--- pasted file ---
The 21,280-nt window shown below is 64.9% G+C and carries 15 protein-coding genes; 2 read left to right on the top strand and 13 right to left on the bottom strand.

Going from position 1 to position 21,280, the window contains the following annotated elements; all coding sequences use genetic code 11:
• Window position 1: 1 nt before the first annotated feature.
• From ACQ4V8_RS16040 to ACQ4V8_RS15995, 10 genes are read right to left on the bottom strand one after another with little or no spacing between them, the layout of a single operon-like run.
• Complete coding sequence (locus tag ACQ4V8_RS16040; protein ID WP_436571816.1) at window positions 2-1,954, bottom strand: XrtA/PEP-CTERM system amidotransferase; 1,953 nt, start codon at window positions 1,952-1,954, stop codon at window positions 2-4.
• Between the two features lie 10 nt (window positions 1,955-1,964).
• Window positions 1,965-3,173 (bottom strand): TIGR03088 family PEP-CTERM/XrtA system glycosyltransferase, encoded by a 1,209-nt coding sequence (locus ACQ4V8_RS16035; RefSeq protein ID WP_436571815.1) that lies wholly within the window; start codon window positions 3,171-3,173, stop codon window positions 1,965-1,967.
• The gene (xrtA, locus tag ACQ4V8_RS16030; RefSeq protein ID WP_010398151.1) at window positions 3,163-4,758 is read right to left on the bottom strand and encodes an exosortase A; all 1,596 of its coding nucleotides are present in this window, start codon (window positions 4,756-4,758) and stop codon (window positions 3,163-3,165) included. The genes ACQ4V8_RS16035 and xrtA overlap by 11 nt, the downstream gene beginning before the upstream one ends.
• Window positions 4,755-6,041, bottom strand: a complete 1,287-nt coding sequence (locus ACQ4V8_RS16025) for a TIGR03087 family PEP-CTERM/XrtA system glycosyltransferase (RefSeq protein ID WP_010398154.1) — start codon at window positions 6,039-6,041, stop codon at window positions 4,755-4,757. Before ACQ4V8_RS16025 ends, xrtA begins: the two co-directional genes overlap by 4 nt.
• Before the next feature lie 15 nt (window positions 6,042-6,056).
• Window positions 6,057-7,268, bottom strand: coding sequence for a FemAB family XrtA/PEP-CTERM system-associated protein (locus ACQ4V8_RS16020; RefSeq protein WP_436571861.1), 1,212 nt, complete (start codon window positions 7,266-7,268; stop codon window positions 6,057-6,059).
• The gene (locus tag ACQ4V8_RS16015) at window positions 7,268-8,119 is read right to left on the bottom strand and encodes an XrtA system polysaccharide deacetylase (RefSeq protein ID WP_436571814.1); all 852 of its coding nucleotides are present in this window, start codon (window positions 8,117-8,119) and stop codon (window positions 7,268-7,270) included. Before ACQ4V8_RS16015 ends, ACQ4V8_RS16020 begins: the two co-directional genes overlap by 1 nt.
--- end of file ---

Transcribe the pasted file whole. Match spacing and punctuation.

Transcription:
The 21,280-nt window shown below is 64.9% G+C and carries 15 protein-coding genes; 2 read left to right on the top strand and 13 right to left on the bottom strand.

Going from position 1 to position 21,280, the window contains the following annotated elements; all coding sequences use genetic code 11:
• Window position 1: 1 nt before the first annotated feature.
• From ACQ4V8_RS16040 to ACQ4V8_RS15995, 10 genes are read right to left on the bottom strand one after another with little or no spacing between them, the layout of a single operon-like run.
• Complete coding sequence (locus tag ACQ4V8_RS16040; protein ID WP_436571816.1) at window positions 2-1,954, bottom strand: XrtA/PEP-CTERM system amidotransferase; 1,953 nt, start codon at window positions 1,952-1,954, stop codon at window positions 2-4.
• Between the two features lie 10 nt (window positions 1,955-1,964).
• Window positions 1,965-3,173 (bottom strand): TIGR03088 family PEP-CTERM/XrtA system glycosyltransferase, encoded by a 1,209-nt coding sequence (locus ACQ4V8_RS16035; RefSeq protein ID WP_436571815.1) that lies wholly within the window; start codon window positions 3,171-3,173, stop codon window positions 1,965-1,967.
• The gene (xrtA, locus tag ACQ4V8_RS16030; RefSeq protein ID WP_010398151.1) at window positions 3,163-4,758 is read right to left on the bottom strand and encodes an exosortase A; all 1,596 of its coding nucleotides are present in this window, start codon (window positions 4,756-4,758) and stop codon (window positions 3,163-3,165) included. The genes ACQ4V8_RS16035 and xrtA overlap by 11 nt, the downstream gene beginning before the upstream one ends.
• Window positions 4,755-6,041, bottom strand: a complete 1,287-nt coding sequence (locus ACQ4V8_RS16025) for a TIGR03087 family PEP-CTERM/XrtA system glycosyltransferase (RefSeq protein ID WP_010398154.1) — start codon at window positions 6,039-6,041, stop codon at window positions 4,755-4,757. Before ACQ4V8_RS16025 ends, xrtA begins: the two co-directional genes overlap by 4 nt.
• Before the next feature lie 15 nt (window positions 6,042-6,056).
• Window positions 6,057-7,268, bottom strand: coding sequence for a FemAB family XrtA/PEP-CTERM system-associated protein (locus ACQ4V8_RS16020; RefSeq protein WP_436571861.1), 1,212 nt, complete (start codon window positions 7,266-7,268; stop codon window positions 6,057-6,059).
• The gene (locus tag ACQ4V8_RS16015) at window positions 7,268-8,119 is read right to left on the bottom strand and encodes an XrtA system polysaccharide deacetylase (RefSeq protein ID WP_436571814.1); all 852 of its coding nucleotides are present in this window, start codon (window positions 8,117-8,119) and stop codon (window positions 7,268-7,270) included. Before ACQ4V8_RS16015 ends, ACQ4V8_RS16020 begins: the two co-directional genes overlap by 1 nt.